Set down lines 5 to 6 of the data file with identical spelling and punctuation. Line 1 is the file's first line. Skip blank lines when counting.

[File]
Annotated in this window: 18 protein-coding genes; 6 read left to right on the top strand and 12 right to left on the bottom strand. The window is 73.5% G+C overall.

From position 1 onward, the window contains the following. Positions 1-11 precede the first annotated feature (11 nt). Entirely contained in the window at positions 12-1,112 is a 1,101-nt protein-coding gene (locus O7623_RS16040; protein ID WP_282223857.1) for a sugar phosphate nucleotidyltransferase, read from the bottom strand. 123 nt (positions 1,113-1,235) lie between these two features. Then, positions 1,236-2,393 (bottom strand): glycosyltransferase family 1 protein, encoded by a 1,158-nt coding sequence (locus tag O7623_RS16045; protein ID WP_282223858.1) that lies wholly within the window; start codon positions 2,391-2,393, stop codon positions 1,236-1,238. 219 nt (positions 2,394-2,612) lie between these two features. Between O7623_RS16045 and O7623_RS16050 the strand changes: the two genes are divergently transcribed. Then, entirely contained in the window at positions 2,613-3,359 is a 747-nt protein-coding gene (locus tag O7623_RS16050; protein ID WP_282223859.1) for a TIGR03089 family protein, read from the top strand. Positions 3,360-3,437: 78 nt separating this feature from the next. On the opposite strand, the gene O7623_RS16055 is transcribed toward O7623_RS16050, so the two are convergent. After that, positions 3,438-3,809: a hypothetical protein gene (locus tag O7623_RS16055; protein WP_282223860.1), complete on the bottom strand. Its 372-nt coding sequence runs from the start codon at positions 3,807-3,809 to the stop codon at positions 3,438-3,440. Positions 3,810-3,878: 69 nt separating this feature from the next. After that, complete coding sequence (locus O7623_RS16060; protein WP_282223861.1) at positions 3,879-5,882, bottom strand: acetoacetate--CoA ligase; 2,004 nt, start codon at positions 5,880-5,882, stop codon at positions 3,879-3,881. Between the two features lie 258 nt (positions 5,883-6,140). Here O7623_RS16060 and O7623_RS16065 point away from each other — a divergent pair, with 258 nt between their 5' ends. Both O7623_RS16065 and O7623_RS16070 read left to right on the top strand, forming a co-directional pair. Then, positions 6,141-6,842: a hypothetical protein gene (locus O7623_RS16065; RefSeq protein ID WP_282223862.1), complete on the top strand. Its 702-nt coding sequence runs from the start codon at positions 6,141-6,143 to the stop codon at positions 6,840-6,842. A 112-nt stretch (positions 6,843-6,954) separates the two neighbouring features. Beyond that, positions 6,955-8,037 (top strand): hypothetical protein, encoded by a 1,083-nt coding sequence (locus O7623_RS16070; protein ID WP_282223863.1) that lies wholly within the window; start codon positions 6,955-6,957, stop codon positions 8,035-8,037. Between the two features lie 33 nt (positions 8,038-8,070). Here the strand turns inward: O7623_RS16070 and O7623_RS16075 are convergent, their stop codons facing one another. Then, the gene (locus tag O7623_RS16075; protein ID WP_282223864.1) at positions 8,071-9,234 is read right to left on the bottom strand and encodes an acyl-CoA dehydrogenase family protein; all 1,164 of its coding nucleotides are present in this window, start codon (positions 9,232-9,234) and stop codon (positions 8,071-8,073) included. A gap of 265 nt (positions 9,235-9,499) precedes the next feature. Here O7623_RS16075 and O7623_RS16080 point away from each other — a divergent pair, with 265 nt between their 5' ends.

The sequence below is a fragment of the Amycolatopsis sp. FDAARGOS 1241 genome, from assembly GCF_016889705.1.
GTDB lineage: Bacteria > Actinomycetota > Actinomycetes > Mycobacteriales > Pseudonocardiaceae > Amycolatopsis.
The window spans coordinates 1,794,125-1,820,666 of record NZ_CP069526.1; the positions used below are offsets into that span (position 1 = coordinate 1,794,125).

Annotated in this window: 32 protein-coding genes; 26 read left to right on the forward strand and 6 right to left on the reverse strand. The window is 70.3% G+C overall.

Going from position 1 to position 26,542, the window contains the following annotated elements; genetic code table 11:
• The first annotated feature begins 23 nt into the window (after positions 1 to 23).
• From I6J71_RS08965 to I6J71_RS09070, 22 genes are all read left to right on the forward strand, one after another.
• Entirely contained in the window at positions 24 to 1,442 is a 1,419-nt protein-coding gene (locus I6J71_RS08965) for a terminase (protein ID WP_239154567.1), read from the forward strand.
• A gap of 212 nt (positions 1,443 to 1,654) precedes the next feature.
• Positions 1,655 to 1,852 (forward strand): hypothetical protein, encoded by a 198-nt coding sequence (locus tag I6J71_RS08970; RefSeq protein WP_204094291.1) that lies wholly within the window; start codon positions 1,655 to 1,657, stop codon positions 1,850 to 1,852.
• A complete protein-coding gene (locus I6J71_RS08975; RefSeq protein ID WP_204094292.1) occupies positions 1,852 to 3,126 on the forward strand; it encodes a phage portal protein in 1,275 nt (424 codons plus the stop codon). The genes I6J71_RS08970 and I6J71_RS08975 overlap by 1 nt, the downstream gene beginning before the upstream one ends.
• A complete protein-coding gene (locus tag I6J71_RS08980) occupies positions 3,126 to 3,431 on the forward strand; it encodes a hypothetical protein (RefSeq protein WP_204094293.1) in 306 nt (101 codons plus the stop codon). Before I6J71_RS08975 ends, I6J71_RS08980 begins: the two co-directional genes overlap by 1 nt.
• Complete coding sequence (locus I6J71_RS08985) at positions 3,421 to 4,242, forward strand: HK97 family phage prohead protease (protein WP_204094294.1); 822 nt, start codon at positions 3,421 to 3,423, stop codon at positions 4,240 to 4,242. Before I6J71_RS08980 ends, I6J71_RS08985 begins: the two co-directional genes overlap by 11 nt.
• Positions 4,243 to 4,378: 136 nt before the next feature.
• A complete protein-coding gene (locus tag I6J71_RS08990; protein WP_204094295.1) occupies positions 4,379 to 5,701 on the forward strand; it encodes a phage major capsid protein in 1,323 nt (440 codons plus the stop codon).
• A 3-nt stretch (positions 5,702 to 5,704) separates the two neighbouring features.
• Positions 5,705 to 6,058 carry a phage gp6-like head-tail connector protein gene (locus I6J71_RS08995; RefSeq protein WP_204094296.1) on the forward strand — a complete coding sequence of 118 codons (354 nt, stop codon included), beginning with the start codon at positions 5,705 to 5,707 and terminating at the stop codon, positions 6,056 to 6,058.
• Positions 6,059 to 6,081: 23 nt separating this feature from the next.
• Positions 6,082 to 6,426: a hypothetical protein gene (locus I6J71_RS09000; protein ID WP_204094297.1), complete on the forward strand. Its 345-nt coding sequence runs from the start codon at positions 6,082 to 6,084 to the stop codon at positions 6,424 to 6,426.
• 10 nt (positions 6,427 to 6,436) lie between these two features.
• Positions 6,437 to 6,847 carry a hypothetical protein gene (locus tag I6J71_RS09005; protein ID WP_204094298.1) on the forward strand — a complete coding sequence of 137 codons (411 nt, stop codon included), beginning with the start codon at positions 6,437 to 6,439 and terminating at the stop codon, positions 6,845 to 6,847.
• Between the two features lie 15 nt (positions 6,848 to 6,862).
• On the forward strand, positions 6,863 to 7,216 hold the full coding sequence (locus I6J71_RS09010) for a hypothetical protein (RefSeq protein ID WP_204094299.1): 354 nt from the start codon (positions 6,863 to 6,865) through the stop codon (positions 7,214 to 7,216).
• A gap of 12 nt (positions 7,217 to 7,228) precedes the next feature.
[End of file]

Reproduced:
The window spans coordinates 1,794,125-1,820,666 of record NZ_CP069526.1; the positions used below are offsets into that span (position 1 = coordinate 1,794,125).

Annotated in this window: 32 protein-coding genes; 26 read left to right on the forward strand and 6 right to left on the reverse strand. The window is 70.3% G+C overall.